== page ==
Mrs. Gestefeld and Helen Wilmans are the most radical thinkers among the leaders of the modern Mental Science movement. Both were at one time students of Christian Science, and each found its philosophy incomplete. Their views are divergent, but each has been remarkably successful as a healer, and their work appeals especially to those who are strongly individualistic and who have broken away from the Christian Church, or over whom the teachings of Christianity, as such, have ceased to exert a binding influence.
Seminar paper from the year 2008 in the subject Sociology - Political Sociology, Majorities, Minorities, grade: 2, University of Tubingen, course: Comparative Research, 9 entries in the bibliography, language: English, abstract: In this paper Esping-Andersen's 'The Three Worlds of Welfare Capitalism' will be illustrated followed by an discussion which is concerned with an empirical critique that refers to the number of welfare-state regimes Esping-Andersen suggests.
Since the end of the 20th century, welfare states emerged in every industrialized society to protect its citizens against certain risks and disadvantages. The national differences of these social protection systems are admittedly considerable. This diversity has been ever since an issue for historical and social science and poses challenging questions: What are the differences of the different nation systems? Where do they come from - do they exist due to political, cultural or economic reasons?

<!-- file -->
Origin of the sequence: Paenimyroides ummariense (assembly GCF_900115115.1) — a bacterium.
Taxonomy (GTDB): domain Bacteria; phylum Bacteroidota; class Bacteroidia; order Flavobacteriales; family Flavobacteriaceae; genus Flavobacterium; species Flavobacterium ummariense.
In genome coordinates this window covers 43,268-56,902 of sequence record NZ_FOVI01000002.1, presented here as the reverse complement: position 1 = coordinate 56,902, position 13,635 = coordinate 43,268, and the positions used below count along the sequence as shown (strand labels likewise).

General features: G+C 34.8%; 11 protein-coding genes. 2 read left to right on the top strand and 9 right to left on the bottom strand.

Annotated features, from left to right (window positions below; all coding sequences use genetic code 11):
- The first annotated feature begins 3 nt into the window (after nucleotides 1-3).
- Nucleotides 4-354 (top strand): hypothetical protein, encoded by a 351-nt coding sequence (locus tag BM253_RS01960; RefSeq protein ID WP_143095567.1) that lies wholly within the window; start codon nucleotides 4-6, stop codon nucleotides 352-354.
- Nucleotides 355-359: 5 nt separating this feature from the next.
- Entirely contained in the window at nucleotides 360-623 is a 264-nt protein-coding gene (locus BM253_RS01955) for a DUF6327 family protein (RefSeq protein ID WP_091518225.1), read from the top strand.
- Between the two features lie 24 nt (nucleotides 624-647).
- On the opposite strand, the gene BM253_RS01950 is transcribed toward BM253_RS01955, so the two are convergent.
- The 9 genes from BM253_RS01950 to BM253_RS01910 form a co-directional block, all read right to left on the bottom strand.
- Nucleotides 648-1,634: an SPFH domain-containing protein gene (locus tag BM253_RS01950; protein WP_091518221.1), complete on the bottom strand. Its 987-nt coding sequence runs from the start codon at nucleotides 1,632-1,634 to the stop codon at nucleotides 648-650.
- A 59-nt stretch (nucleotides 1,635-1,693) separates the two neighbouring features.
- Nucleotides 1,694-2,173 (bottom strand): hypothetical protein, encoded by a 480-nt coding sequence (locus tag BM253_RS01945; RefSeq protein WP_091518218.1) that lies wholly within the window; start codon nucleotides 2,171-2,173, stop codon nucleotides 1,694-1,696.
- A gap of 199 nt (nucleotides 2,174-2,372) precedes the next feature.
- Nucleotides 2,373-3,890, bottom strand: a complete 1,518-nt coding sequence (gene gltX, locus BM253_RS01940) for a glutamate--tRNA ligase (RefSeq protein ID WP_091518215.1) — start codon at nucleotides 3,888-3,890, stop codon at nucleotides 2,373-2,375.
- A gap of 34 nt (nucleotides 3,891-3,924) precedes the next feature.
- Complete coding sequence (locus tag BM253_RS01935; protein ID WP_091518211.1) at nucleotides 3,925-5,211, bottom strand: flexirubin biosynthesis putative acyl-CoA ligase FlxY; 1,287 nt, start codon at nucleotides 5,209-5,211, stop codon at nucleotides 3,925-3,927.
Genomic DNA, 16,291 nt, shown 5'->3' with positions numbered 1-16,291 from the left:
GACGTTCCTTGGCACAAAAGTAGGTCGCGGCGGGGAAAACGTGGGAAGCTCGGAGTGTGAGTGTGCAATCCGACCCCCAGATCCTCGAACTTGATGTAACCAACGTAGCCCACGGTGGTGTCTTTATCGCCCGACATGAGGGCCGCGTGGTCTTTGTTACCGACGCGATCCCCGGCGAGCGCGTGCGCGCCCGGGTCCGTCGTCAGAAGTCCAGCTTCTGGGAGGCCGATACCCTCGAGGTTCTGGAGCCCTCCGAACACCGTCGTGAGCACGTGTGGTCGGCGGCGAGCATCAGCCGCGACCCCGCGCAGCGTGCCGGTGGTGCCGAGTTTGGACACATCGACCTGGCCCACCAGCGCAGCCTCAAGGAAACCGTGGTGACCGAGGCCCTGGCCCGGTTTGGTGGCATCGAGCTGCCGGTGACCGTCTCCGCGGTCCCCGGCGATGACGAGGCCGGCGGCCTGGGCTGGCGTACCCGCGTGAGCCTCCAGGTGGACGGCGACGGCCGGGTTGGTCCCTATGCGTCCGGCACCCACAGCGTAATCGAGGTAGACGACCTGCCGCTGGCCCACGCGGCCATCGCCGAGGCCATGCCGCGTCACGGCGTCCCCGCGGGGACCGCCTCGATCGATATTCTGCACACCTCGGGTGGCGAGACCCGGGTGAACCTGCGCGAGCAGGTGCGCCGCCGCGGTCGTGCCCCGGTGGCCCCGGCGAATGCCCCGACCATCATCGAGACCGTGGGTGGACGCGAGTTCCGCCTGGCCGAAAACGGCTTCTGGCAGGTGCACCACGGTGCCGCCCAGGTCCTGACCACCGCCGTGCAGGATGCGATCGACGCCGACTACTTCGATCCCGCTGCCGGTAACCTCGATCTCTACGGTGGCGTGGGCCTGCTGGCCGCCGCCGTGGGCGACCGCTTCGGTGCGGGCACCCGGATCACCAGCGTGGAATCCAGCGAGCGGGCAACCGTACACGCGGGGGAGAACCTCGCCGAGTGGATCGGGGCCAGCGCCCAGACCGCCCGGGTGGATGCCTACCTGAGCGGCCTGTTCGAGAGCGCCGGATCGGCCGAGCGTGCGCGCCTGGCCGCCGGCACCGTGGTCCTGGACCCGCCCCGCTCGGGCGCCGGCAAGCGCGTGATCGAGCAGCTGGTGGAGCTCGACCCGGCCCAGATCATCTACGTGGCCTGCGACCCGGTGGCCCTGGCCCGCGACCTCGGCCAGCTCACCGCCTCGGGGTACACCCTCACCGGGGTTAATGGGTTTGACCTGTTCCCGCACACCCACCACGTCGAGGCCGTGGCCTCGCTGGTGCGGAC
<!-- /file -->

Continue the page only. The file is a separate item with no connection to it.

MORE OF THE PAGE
In 1990 Gosta Esping-Andersen published 'The Three Worlds of Welfare Capitalism' which became a milestone concerning the field of comparative welfare state research. Since the The Three Worlds of Welfare Capitalism was published, it is extremely difficult to find even one article on welfare states in which Esping-Andersen's approach is not at least mentioned. Reams of reviews, articles, critiques and additions were composed. An issue that is discussed ever since and which is still a topic of controversial debates is the number of regime types which should be distinguished. As the title already shows, Esping-Andersen suggests three distinctive welfare-types, but his empirical argumentation in particular caused a debate concerning the actual number of types.
La culture au pluriel est une réflexion sur la vie sociale et l'insertion de la culture dans cette vie, au centre se trouve la question de définition de la culture. Le livre présente en même temps un entrecroisement des disciplines et des méthodes, associant à l'histoire (l'auteur traite des divers cas historiques et politiques) et à l'anthropologie, les concepts et les procédures de la philosophie, de la politologie (des travaux de Marcuse, de Bour-dieu, d'Husserl et d'autres servent en tant que base), la linguistique (théories de la communica-tion) et la psychanalyse (l'auteur part de la psychanalyse freudienne).